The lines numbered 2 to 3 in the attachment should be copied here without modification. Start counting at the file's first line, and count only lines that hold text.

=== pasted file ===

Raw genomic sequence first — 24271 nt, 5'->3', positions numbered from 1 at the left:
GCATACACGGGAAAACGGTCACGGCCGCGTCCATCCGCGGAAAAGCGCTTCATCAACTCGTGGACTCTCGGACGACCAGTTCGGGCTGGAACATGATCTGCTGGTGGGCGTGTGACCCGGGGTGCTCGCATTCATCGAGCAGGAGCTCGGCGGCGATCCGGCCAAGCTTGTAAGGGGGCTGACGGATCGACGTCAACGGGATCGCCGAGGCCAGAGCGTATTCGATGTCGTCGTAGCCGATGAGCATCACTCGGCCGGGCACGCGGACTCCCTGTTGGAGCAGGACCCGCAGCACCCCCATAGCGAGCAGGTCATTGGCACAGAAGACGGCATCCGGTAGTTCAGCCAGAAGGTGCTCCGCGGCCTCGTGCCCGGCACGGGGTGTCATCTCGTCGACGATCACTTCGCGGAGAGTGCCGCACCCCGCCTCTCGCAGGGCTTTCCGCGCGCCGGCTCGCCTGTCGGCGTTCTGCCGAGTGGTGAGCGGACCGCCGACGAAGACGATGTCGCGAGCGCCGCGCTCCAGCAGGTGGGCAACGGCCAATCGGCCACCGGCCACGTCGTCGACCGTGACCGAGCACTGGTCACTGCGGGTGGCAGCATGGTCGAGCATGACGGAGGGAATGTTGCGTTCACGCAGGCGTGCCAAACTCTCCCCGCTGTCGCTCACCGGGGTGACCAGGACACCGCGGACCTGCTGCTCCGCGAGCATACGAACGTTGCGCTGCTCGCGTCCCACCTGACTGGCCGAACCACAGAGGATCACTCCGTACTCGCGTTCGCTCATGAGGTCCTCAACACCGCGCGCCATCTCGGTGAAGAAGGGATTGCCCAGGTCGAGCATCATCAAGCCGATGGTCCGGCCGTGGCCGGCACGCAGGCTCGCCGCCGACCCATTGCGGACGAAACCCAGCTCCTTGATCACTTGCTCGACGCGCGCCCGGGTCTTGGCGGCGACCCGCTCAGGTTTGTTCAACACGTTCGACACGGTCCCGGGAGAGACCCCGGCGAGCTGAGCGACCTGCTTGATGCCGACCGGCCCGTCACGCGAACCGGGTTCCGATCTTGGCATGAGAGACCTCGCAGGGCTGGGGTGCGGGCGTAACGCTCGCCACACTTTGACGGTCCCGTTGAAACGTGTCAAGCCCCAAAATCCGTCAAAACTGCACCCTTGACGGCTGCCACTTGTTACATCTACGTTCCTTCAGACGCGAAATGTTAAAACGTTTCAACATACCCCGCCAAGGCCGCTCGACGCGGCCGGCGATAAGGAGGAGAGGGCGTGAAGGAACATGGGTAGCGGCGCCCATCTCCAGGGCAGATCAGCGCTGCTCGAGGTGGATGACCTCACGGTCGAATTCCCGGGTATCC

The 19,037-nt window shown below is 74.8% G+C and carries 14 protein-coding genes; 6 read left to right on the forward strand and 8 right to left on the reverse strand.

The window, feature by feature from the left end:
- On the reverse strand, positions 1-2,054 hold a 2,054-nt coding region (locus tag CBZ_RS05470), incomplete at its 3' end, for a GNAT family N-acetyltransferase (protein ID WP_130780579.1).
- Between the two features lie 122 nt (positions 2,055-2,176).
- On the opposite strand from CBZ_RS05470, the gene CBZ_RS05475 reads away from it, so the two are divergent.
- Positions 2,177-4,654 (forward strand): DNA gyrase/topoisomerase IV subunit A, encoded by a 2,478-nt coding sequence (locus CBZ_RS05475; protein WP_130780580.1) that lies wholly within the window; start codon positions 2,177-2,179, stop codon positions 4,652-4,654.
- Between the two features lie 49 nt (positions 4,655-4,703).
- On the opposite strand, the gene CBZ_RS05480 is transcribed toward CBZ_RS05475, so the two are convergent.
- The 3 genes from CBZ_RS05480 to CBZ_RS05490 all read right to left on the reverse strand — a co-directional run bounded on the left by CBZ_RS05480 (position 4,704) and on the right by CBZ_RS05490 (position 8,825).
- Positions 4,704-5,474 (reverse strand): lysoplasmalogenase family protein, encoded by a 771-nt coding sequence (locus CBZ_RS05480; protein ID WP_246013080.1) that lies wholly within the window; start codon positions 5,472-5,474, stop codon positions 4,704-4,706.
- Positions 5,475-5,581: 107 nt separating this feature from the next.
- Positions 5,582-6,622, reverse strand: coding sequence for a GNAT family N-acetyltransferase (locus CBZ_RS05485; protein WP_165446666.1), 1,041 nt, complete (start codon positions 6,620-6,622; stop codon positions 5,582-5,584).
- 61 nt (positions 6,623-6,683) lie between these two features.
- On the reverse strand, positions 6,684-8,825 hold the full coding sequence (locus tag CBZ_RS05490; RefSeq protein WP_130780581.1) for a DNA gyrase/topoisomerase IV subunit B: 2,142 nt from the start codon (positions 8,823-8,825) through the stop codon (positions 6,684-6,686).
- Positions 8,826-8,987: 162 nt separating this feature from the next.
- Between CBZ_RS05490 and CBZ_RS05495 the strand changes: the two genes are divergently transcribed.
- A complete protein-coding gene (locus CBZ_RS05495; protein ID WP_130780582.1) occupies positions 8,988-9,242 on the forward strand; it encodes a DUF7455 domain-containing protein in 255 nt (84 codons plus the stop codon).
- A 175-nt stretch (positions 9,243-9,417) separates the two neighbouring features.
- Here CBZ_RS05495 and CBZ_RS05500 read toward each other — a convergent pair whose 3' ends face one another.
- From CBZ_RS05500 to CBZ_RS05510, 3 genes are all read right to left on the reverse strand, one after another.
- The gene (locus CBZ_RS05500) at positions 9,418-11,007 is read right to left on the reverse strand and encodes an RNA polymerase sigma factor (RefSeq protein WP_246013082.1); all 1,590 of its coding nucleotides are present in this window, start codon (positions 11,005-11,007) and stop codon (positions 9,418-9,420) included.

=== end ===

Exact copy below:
GCATACACGGGAAAACGGTCACGGCCGCGTCCATCCGCGGAAAAGCGCTTCATCAACTCGTGGACTCTCGGACGACCAGTTCGGGCTGGAACATGATCTGCTGGTGGGCGTGTGACCCGGGGTGCTCGCATTCATCGAGCAGGAGCTCGGCGGCGATCCGGCCAAGCTTGTAAGGGGGCTGACGGATCGACGTCAACGGGATCGCCGAGGCCAGAGCGTATTCGATGTCGTCGTAGCCGATGAGCATCACTCGGCCGGGCACGCGGACTCCCTGTTGGAGCAGGACCCGCAGCACCCCCATAGCGAGCAGGTCATTGGCACAGAAGACGGCATCCGGTAGTTCAGCCAGAAGGTGCTCCGCGGCCTCGTGCCCGGCACGGGGTGTCATCTCGTCGACGATCACTTCGCGGAGAGTGCCGCACCCCGCCTCTCGCAGGGCTTTCCGCGCGCCGGCTCGCCTGTCGGCGTTCTGCCGAGTGGTGAGCGGACCGCCGACGAAGACGATGTCGCGAGCGCCGCGCTCCAGCAGGTGGGCAACGGCCAATCGGCCACCGGCCACGTCGTCGACCGTGACCGAGCACTGGTCACTGCGGGTGGCAGCATGGTCGAGCATGACGGAGGGAATGTTGCGTTCACGCAGGCGTGCCAAACTCTCCCCGCTGTCGCTCACCGGGGTGACCAGGACACCGCGGACCTGCTGCTCCGCGAGCATACGAACGTTGCGCTGCTCGCGTCCCACCTGACTGGCCGAACCACAGAGGATCACTCCGTACTCGCGTTCGCTCATGAGGTCCTCAACACCGCGCGCCATCTCGGTGAAGAAGGGATTGCCCAGGTCGAGCATCATCAAGCCGATGGTCCGGCCGTGGCCGGCACGCAGGCTCGCCGCCGACCCATTGCGGACGAAACCCAGCTCCTTGATCACTTGCTCGACGCGCGCCCGGGTCTTGGCGGCGACCCGCTCAGGTTTGTTCAACACGTTCGACACGGTCCCGGGAGAGACCCCGGCGAGCTGAGCGACCTGCTTGATGCCGACCGGCCCGTCACGCGAACCGGGTTCCGATCTTGGCATGAGAGACCTCGCAGGGCTGGGGTGCGGGCGTAACGCTCGCCACACTTTGACGGTCCCGTTGAAACGTGTCAAGCCCCAAAATCCGTCAAAACTGCACCCTTGACGGCTGCCACTTGTTACATCTACGTTCCTTCAGACGCGAAATGTTAAAACGTTTCAACATACCCCGCCAAGGCCGCTCGACGCGGCCGGCGATAAGGAGGAGAGGGCGTGAAGGAACATGGGTAGCGGCGCCCATCTCCAGGGCAGATCAGCGCTGCTCGAGGTGGATGACCTCACGGTCGAATTCCCGGGTATCC

The 19,037-nt window shown below is 74.8% G+C and carries 14 protein-coding genes; 6 read left to right on the forward strand and 8 right to left on the reverse strand.